Two Questions for Clinton About the Fed
Democratic presidential candidate Hillary Clinton has offered some much-needed detail about how she would handle the Federal Reserve, an institution with immense influence over the U.S. and global economy. Her plans, though, leave some key questions unanswered.
In a statement to the Washington Post, Clinton took two notable positions:
- She is fully in favor of the Fed’s dual mandate to promote price stability and maximum employment. She will defend it if necessary (presumably against legislative attempts to change it), and she intends to appoint Fed governors who support it.
- She supports what she calls “common-sense” reforms, such as removing “bankers” from the boards of the Fed’s network of regional reserve banks.
Her ideas, which are largely in line with those of the activist group Fed Up, represent a great first step in enhancing the public’s understanding of her vision for the central bank. That said, they could use some clarification.
Consider the dual mandate. It’s generally understood to require the Fed to tolerate periods of above-target inflation in order to get the unemployment rate down to a desirable level. For most of the past seven years, though, inflation has been below the central bank’s 2 percent target, and is likely to stay that way for years to come. Meanwhile, the unemployment rate -- at 5 percent -- is very close to the level that Fed officials see as consistent with maximum employment. Hence, the crucial question: Would Clinton want Fed governors who would tolerate below-target inflation in order to keep the unemployment rate from falling too far?
“Yes” would seem a strange answer: Who would want to keep people out of work if excessive inflation isn’t an issue? Yet this is precisely what several Fed officials have suggested, saying that the central bank should tighten policy (by raising interest rates) solely because the unemployment rate is low. Indeed, Vice-Chair Stanley Fischer specifically observed that the Fed might be more accommodative were it not bound by the maximum employment mandate.
Another issue is what Clinton means by the word “bankers.” Representatives of the nation’s largest financial institutions can and occasionally do serve on the boards of reserve banks. I completely agree that this is an unseemly and potentially problematic practice, given the opportunities it appears to create for such executives to influence Fed policy to the benefit of big banks. In my view, Congress should amend the Federal Reserve Act to bar anyone affiliated with a large financial institution (assets above $10 billion) from serving on reserve bank boards of directors.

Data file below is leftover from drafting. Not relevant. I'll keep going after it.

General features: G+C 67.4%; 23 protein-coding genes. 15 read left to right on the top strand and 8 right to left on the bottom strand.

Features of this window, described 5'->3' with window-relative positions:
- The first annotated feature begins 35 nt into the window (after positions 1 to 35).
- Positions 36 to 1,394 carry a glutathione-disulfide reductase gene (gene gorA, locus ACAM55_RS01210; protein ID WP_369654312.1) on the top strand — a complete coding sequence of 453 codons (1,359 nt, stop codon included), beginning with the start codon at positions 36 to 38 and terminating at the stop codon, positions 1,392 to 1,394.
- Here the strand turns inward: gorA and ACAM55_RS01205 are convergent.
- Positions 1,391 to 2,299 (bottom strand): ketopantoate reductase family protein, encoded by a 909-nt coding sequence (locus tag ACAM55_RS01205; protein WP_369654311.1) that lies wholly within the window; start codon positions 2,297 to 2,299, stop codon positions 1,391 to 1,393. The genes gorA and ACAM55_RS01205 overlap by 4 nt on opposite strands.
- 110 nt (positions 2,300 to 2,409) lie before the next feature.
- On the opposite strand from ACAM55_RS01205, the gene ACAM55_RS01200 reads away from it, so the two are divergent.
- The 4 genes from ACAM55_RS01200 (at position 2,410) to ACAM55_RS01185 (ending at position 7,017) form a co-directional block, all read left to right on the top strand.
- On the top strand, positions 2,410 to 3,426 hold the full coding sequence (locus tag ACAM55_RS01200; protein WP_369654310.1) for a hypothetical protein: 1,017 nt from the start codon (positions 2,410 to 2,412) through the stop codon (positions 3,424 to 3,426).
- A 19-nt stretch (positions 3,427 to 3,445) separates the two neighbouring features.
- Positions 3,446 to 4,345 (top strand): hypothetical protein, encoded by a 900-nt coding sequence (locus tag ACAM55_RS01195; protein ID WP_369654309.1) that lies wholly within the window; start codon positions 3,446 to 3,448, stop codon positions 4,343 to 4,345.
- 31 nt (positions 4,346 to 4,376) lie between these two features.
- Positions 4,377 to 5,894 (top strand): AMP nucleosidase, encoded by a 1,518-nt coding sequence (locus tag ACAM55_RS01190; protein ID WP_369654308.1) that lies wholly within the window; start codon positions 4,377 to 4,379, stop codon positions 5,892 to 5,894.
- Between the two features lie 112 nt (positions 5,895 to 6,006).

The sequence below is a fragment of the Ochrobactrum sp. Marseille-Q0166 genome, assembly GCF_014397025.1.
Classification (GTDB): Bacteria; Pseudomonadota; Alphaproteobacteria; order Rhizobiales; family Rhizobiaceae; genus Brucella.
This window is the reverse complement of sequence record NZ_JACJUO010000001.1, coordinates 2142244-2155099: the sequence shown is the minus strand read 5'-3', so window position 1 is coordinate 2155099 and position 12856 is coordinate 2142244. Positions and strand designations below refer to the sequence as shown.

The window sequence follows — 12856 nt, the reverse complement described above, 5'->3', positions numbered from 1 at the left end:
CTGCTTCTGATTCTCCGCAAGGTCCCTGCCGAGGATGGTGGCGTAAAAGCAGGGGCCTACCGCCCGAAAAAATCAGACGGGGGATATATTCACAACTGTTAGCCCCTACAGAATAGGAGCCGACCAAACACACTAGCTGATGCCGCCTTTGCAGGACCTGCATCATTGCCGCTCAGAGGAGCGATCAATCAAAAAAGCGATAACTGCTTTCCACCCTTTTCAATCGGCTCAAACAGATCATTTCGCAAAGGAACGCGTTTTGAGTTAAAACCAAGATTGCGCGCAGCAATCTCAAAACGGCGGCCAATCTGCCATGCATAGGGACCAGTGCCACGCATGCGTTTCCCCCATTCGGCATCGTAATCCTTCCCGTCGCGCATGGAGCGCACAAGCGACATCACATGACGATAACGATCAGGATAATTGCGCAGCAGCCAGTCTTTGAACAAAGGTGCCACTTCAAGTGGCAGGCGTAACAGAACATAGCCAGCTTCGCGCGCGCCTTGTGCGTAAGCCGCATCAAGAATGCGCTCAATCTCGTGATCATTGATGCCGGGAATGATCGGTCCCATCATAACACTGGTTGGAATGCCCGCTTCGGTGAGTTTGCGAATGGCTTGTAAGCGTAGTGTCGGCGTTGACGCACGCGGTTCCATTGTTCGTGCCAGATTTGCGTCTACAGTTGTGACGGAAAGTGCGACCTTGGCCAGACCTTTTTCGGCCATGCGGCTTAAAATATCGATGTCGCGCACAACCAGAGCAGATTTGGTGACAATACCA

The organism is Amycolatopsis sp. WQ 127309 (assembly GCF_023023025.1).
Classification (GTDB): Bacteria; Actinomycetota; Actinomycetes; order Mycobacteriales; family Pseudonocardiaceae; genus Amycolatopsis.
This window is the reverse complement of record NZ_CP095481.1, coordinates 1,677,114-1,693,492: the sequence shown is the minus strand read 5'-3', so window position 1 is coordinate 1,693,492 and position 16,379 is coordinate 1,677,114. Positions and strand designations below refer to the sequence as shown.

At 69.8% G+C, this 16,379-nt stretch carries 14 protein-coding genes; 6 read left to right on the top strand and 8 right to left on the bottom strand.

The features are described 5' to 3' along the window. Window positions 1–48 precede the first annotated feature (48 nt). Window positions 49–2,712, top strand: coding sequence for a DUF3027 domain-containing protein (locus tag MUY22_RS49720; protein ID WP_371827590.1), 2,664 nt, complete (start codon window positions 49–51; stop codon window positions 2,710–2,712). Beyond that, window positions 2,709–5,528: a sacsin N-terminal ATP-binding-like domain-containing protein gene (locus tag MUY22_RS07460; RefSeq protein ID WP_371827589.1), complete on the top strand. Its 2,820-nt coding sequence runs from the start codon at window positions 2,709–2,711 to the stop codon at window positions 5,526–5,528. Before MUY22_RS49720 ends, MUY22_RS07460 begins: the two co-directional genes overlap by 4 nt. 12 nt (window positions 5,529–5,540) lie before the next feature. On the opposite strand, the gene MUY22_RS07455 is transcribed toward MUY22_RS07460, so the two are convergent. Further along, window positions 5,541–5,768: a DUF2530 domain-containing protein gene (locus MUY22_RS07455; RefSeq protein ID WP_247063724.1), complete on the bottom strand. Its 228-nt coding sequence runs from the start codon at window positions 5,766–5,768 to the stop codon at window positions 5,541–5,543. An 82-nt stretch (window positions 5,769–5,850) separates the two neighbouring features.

That said, the vast majority of bankers who serve on reserve bank boards are from relatively small institutions. These banker-directors don’t vote on issues related to supervision and regulation, including the appointment of reserve bank presidents. They do vote on the discount rate recommendations that get sent to Washington for final approval. This provides the Fed’s Board of Governors with valuable information on how their decisions will affect community banks, helping ensure that monetary policy is not made in some kind of Beltway-Wall Street echo chamber.
The 1913 Federal Reserve Act intentionally created this connection between community banks and monetary policy. In January 2015, Congress nearly unanimously saw fit to strengthen it, mandating that a person with community banking experience always serve on the Board of Governors in Washington.
So when Clinton says that she doesn’t want bankers, does she mean to include representatives of institutions with less than, say, $10 billion in assets? I, for one, would be highly opposed to severing a relationship that helps the Fed make policy for the benefit of all Americans.
This column does not necessarily reflect the opinion of the editorial board or Bloomberg LP and its owners.
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Narayana Kocherlakota at firstname.lastname@example.org
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